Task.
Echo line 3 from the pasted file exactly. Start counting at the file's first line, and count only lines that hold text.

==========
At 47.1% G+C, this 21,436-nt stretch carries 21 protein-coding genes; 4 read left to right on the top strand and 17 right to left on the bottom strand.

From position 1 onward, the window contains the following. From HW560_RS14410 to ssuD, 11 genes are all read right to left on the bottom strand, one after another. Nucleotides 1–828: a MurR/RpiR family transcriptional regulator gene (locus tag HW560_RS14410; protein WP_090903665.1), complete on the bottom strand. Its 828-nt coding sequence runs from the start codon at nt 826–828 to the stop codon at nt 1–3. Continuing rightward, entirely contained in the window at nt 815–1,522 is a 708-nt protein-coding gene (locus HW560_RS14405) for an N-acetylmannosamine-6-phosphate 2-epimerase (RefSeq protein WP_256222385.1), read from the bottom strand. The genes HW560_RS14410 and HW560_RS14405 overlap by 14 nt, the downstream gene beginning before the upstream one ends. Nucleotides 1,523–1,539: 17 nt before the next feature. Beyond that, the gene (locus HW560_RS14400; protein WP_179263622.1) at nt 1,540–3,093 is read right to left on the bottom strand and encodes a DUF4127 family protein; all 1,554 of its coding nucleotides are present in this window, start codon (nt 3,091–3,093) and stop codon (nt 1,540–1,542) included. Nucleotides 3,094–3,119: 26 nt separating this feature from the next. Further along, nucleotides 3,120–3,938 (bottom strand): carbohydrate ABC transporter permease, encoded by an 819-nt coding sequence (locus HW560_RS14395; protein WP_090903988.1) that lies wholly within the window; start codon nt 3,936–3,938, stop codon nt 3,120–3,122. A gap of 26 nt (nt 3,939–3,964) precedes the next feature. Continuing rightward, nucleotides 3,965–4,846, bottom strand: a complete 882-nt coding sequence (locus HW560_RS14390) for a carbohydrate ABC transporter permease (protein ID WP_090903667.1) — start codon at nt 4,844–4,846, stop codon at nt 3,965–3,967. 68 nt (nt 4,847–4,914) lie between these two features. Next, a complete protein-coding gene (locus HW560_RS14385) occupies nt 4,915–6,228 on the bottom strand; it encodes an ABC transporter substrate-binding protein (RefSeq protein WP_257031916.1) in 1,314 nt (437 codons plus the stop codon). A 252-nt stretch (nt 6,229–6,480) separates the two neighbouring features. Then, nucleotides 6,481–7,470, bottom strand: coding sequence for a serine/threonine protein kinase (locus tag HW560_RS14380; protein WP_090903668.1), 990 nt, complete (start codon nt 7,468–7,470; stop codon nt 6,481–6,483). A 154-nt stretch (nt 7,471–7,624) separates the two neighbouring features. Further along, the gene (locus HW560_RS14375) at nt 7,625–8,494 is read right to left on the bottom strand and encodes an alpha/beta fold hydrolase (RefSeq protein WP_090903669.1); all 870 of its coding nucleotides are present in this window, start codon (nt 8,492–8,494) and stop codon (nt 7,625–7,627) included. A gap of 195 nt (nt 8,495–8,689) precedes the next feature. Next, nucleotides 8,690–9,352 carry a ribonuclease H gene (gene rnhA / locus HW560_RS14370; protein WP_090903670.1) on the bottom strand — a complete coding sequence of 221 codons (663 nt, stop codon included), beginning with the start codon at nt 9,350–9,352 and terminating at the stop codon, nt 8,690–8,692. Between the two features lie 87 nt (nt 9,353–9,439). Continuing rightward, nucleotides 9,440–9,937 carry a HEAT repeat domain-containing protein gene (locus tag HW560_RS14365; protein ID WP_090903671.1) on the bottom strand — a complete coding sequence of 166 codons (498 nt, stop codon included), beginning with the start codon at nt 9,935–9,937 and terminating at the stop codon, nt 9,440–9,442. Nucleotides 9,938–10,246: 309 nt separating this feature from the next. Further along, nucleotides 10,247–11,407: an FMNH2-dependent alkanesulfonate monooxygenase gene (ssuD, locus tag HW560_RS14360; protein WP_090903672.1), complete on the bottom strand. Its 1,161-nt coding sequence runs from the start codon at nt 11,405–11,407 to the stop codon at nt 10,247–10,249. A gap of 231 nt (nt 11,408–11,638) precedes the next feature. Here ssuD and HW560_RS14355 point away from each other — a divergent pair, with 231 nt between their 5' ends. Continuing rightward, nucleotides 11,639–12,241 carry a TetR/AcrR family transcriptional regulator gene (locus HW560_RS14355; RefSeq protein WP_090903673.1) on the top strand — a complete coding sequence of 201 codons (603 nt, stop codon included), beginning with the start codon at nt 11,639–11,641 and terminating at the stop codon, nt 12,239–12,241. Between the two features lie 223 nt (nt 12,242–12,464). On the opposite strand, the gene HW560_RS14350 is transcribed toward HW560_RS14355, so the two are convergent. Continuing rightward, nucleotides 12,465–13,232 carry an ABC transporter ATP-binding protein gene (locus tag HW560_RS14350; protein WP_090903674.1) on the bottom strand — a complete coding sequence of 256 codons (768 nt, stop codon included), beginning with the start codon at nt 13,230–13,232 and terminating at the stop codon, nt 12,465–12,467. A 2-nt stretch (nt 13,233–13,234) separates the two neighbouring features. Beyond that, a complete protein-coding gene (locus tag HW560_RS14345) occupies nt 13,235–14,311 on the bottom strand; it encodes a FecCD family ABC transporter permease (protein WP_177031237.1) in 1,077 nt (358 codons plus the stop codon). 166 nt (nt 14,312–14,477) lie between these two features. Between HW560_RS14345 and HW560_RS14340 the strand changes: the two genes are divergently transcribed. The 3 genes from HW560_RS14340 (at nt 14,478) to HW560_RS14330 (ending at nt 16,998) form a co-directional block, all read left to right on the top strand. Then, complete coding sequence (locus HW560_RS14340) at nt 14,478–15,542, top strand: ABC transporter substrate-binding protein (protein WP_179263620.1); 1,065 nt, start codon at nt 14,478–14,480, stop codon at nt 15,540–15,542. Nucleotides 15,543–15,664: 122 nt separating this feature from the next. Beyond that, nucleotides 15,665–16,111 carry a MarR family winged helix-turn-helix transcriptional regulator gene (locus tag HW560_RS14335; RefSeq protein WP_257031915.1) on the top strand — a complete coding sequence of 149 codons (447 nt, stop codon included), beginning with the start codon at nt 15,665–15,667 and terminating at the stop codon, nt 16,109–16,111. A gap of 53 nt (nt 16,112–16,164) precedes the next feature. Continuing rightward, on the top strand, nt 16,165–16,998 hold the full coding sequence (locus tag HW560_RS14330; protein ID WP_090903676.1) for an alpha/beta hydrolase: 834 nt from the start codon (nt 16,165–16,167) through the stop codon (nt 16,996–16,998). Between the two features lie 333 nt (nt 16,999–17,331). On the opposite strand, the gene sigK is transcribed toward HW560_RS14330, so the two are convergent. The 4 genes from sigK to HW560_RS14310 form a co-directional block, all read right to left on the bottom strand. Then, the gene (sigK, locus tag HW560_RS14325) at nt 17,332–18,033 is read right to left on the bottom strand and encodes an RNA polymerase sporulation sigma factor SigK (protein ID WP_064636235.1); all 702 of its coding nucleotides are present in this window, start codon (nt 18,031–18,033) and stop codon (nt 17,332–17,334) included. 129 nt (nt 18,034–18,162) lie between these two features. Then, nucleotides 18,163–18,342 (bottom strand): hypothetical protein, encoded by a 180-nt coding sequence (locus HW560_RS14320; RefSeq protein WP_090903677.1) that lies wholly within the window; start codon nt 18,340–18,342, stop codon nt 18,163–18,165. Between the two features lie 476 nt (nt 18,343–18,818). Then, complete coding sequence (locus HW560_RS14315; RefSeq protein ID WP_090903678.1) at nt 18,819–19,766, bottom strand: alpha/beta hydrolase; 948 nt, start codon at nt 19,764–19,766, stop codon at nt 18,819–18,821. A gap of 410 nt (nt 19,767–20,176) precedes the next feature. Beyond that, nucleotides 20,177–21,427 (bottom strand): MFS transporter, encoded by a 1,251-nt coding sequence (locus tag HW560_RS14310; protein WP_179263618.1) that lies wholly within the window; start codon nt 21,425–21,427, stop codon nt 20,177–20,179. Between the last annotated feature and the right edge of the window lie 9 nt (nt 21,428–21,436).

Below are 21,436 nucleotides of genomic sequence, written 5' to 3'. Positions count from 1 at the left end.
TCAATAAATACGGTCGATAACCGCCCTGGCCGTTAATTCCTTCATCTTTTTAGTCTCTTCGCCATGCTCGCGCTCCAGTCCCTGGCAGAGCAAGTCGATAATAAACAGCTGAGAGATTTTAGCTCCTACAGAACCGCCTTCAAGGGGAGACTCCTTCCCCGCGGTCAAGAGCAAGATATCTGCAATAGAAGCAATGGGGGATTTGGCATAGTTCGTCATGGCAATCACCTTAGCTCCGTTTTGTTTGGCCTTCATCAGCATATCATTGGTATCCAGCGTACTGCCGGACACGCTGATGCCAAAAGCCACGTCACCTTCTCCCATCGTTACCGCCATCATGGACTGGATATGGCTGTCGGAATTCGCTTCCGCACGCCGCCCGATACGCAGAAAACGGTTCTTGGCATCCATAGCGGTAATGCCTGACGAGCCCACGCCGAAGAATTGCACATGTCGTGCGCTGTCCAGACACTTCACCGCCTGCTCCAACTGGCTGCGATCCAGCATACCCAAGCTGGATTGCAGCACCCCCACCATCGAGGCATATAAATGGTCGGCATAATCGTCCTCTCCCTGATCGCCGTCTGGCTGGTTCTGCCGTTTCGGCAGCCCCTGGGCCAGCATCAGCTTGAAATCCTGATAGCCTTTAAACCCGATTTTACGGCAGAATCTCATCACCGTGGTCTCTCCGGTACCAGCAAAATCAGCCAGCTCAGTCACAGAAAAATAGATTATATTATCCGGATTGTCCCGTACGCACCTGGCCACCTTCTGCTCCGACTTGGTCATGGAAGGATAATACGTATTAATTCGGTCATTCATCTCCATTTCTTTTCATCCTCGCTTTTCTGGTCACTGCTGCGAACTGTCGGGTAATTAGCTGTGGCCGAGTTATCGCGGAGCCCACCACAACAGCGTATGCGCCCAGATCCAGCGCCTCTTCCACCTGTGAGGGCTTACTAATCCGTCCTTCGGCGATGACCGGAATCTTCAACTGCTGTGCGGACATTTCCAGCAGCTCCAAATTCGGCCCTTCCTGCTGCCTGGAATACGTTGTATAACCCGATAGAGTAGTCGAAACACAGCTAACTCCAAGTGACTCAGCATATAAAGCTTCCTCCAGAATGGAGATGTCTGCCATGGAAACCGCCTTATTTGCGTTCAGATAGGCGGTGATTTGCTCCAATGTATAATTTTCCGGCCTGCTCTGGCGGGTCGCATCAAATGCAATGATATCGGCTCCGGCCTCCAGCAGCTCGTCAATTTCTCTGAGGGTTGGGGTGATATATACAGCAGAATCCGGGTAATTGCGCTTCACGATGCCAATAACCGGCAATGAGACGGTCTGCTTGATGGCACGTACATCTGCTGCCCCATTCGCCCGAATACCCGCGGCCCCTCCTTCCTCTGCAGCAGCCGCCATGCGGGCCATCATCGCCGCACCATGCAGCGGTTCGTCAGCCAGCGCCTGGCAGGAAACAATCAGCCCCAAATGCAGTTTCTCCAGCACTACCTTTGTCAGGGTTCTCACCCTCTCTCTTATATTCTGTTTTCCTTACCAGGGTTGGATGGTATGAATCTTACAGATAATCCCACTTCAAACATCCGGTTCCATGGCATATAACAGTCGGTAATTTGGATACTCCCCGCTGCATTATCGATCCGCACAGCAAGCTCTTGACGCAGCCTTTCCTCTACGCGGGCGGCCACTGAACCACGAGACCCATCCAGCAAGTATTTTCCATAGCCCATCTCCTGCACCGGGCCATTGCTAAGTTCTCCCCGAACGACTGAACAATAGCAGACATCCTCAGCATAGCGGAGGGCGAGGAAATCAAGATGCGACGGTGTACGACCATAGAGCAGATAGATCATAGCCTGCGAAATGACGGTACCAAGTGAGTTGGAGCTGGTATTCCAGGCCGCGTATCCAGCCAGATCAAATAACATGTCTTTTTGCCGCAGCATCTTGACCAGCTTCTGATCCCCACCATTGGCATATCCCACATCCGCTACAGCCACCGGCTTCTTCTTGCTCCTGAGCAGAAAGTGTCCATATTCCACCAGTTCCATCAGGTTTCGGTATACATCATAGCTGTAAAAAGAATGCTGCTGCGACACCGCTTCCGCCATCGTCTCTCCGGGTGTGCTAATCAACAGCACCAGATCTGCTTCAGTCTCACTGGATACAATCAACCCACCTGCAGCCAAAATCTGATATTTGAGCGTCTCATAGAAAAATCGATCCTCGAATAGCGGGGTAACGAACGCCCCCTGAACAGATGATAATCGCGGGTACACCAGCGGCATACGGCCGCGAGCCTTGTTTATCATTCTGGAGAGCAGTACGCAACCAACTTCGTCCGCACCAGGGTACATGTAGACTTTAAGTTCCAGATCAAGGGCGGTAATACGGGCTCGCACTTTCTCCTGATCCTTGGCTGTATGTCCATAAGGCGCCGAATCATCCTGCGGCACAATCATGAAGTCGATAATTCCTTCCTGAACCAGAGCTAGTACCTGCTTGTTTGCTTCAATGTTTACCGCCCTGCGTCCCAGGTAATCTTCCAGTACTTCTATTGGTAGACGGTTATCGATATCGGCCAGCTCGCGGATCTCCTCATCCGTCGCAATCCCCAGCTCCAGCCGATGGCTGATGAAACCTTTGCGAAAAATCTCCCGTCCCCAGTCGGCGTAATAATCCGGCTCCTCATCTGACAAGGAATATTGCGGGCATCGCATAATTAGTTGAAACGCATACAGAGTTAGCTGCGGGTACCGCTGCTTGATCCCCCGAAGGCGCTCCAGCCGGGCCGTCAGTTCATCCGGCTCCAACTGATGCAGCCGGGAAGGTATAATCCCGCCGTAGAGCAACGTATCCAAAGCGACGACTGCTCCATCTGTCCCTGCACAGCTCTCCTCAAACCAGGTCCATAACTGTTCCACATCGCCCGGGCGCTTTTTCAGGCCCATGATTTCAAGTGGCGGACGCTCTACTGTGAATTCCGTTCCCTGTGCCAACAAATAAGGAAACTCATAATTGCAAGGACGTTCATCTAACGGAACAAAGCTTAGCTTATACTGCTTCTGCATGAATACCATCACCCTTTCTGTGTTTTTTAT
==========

Below are 21,436 nucleotides of genomic sequence, written 5' to 3'. Positions count from 1 at the left end.